Reports on Global Health Research (ISSN: 2690-9480)

case control study

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Case-Control Study to Identify Risk Factors Associated with COVID-19 Infection outbreak Among ICU Nurses in A Teaching Hospital.

Authors: Nabeela Al-Abdullah1*, Shouq Almalki2, Areej Alharbi2, Azizah Alkatheri2, Sara Zaylaee2

*Corresponding Author: Nabeela Al-Abdullah, Department of Infection Control, KAUH, faculty of nursing at King Abdulaziz University, Saudi Arabia.

1 Department of Infection Control, KAUH, faculty of nursing at King Abdulaziz University, Saudi Arabia.

2 faculty of nursing at King Abdulaziz University, Saudi Arabia.

Received Date: 09 June, 2022

Accepted Date: 14 June, 2022

Published Date: 17 June, 2022

Citation: Al-Abdullah NA, Almalki SH, Alharbi AR, Alkatheri A, Zaylaee S (2022) Identify Risk Factors Associated with COVID-19 Infection Among Nurses in A Teaching Hospital. Rep Glob Health Res 5: 10141. DOI: https://doi.org/10.29011/2690-9480.10141

Abstract

Coronavirus disease, also known as COVID-19, is caused by the sever acute respiratory syndrome coronavirus 2 (SARS-CoV-2) that first appeared in China in December 2019 and has since spread to most countries around the world. Nurses are on the front lines of this global crisis, with the significant challenges of diagnosing and treating progressive increasing number of acutely ill patients. Therefore, COVID-19 has infected a significant number of HCWs around the world, and some have even died. The study aimed to assess factors that associated with COVID-19 infection among nurses while providing patient care. According to the aim, researchers will identify many factors that influence the acquiring of disease to some staff rather than other staff who exposed to the same infected patient and provided the same care in the same sitting. As result of this study, researchers have identified risk factors that contribute to the transmission of COVID-19 infection to nurses as follow; less adherence in using single-use gloves when handling infected patients with COVID-19, no complain to use face shield or goggles/ protective glasses when providing care to infected patients, and less compliance in the use of disposable gown while deliver care to the infected patients.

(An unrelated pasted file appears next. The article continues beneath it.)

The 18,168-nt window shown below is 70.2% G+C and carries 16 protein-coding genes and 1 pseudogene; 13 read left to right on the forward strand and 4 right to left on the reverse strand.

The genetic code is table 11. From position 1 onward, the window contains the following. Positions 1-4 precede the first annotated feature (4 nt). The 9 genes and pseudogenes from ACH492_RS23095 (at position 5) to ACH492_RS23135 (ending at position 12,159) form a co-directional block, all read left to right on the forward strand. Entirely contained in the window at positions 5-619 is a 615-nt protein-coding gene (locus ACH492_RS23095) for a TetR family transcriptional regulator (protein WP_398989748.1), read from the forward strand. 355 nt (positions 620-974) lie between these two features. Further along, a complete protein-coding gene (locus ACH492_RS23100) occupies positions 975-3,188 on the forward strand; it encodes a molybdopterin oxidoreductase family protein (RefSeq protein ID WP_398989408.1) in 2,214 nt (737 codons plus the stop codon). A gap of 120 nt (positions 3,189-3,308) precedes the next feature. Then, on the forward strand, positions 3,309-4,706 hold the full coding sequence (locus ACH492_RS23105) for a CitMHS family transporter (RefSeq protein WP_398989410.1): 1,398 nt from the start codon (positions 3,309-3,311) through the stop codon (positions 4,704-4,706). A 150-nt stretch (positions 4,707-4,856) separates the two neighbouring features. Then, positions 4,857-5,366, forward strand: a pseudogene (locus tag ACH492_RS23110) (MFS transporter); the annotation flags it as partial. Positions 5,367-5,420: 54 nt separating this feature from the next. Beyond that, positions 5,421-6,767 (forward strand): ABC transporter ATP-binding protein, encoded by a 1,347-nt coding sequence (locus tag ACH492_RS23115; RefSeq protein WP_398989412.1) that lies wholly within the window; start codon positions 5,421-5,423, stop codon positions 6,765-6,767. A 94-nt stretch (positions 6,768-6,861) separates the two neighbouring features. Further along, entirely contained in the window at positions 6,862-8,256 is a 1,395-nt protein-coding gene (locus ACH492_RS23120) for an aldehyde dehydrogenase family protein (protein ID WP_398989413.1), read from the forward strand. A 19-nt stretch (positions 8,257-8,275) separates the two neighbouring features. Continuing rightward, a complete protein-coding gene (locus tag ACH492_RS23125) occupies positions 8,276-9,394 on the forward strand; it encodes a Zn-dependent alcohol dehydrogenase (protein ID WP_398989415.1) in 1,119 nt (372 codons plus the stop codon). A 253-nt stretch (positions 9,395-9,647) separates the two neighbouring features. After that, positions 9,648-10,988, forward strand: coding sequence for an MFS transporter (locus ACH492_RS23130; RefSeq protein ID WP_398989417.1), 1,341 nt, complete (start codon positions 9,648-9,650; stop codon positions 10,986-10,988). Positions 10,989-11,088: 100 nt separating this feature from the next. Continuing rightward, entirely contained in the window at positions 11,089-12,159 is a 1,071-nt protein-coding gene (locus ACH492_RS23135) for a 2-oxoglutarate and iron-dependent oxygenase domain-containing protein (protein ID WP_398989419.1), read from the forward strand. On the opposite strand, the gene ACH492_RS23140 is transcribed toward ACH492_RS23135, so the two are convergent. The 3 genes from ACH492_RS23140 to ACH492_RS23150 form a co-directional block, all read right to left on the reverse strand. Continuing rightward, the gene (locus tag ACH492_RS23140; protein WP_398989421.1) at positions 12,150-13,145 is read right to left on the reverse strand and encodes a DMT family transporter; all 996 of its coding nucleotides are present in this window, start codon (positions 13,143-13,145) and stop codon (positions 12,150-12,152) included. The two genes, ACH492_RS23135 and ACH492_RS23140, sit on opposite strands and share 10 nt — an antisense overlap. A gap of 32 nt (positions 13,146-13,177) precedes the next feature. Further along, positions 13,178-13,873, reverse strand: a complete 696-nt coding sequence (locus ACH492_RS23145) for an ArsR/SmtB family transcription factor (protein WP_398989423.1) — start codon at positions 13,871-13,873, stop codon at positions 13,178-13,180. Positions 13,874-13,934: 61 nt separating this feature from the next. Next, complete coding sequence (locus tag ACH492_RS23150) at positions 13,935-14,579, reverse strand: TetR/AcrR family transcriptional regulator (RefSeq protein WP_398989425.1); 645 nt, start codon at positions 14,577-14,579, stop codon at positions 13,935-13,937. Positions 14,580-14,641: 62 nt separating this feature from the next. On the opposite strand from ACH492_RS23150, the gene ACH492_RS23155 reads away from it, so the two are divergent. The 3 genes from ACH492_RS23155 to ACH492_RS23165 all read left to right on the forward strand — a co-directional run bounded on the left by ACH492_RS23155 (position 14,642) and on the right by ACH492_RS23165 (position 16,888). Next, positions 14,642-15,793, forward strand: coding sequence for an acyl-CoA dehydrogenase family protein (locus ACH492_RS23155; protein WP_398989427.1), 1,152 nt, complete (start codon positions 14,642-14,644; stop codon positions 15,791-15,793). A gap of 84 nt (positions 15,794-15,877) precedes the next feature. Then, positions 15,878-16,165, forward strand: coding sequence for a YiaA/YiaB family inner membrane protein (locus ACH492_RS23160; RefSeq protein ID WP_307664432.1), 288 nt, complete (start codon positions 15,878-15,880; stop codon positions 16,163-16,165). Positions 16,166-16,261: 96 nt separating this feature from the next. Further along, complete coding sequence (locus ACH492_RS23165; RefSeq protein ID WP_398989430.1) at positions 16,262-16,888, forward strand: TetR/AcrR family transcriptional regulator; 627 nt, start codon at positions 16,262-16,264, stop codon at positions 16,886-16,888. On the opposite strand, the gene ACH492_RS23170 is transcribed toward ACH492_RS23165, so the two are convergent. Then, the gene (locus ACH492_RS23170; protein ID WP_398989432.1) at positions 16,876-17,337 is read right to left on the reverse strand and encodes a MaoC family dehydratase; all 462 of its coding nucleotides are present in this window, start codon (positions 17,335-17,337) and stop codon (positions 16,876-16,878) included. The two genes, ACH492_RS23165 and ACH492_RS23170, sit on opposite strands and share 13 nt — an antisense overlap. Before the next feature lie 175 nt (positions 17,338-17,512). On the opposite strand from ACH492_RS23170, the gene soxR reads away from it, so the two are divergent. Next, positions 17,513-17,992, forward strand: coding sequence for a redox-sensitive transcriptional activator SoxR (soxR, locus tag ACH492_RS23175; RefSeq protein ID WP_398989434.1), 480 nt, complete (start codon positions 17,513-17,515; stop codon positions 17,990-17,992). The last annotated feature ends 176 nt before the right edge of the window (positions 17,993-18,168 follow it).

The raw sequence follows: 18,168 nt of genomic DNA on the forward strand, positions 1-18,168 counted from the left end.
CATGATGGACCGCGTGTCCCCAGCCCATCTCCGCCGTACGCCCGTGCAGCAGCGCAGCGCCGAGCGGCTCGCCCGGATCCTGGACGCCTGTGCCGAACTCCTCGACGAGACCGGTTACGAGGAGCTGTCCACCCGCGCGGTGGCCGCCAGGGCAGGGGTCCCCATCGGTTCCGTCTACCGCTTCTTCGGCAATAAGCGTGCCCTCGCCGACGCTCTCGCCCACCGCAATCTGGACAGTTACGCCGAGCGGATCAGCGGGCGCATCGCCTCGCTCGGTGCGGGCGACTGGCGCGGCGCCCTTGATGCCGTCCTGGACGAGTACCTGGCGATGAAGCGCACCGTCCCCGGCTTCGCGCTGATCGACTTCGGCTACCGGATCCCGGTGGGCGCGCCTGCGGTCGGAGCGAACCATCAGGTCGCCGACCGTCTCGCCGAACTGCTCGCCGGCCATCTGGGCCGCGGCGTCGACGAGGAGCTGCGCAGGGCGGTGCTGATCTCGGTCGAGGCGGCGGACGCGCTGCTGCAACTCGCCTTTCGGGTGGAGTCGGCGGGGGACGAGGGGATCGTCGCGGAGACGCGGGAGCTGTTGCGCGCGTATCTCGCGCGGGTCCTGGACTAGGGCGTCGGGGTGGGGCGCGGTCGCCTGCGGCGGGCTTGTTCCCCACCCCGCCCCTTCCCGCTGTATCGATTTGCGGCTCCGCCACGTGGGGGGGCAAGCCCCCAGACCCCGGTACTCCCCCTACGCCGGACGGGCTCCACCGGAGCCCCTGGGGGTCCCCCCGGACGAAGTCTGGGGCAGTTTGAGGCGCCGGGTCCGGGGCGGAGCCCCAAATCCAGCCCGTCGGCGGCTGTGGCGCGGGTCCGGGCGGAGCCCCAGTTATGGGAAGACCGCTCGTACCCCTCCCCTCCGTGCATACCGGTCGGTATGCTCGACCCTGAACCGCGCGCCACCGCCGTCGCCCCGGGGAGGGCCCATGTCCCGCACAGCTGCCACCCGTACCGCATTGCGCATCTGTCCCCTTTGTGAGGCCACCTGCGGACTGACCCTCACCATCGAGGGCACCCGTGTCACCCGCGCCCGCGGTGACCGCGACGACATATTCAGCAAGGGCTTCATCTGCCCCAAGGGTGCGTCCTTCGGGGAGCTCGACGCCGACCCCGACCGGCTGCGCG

Keywords: COVID-19; PPE; Nurses; Health care worker; Risk; infection prevention and control IPC procedures; Mask; Gloves; Goggles

Abbreviations: COVID-19: Coronavirus Disease; HCWs: Health Care Workers; PPE: Personal Protective Equipment’s; WHO: World Health Organisation; IPC: Infection Prevention and Control; KAUH: King Abdulaziz University Hospital

Introduction

Coronavirus disease, also known as COVID-19, is caused by the sever acute respiratory syndrome coronavirus 2 (SARS-CoV-2) that first appeared in China in December 2019 and has since spread to most countries around the world. The virus spreads through respiratory droplets, which are created when an infected person coughs or sneezes, or by touching contaminated surfaces or items and then touching their mouth, nose, or eyes [1]. Because COVID-19 has demonstrated a higher transmission rate and rapid development over a short period as compared to previous coronavirus infections such as SARS and Middle East Respiratory Syndrome (MERS). By February 2021, the number of people worldwide infected with COVID-19 is more than 111 million with more than 2 million deaths. However, In Saudi Arabia the first case of COVID-19 was recorded in March 2020 in the eastern region, a Saudi citizen came from Iran to Qatiaf city, which was the first city in Saudi Arabia to undergo mass quarantine with no one allowed leaving or entering the city. Furthermore, the disease spread rapidly, 375,333 cases were confirmed and 6,466 deaths had been recorded by February 2021 [2].

Nurses are on the front lines of this global crisis, with the significant challenges of diagnosing and treating progressive increasing number of acutely ill patients. Therefore, COVID-19 has infected a significant number of HCWs around the world, and some have even died. The COVID-19 pandemic had a major effect on nurses’ physical and mental health. So, protecting nurses is critical component of any country's strategic response to the COVID-19 crisis, particularly as governments scramble to expand healthcare capacity to cope with the influx of patients in need of immediate attention. Because of that, WHO has provided guidelines for the effective use of personal protective equipment (PPE) in hospital and community settings, also many of universities and specialty societies have established techniques and guidelines to minimize the risk of COVID-19 transmission in their respective fields [3].

Also, nurses are expected to follow approved infection prevention methods in order to mitigate risk. Aside from hand hygiene, wearing a facemask on a daily basis is an infection prevention measure. The use of adequate PPE is one of the most important ways to reduce the spread of the virus. The WHO suggests in their COVID-19 recommendations to wear a surgical mask, goggles or face shield, gown and gloves as PPE [4]. In addition, lack of understanding of the disease, insufficient use and availability of PPE, unclear diagnostic requirements, unavailability of rapid diagnostic tests, and psychological stress are all major risk factors for infection among nurses [4].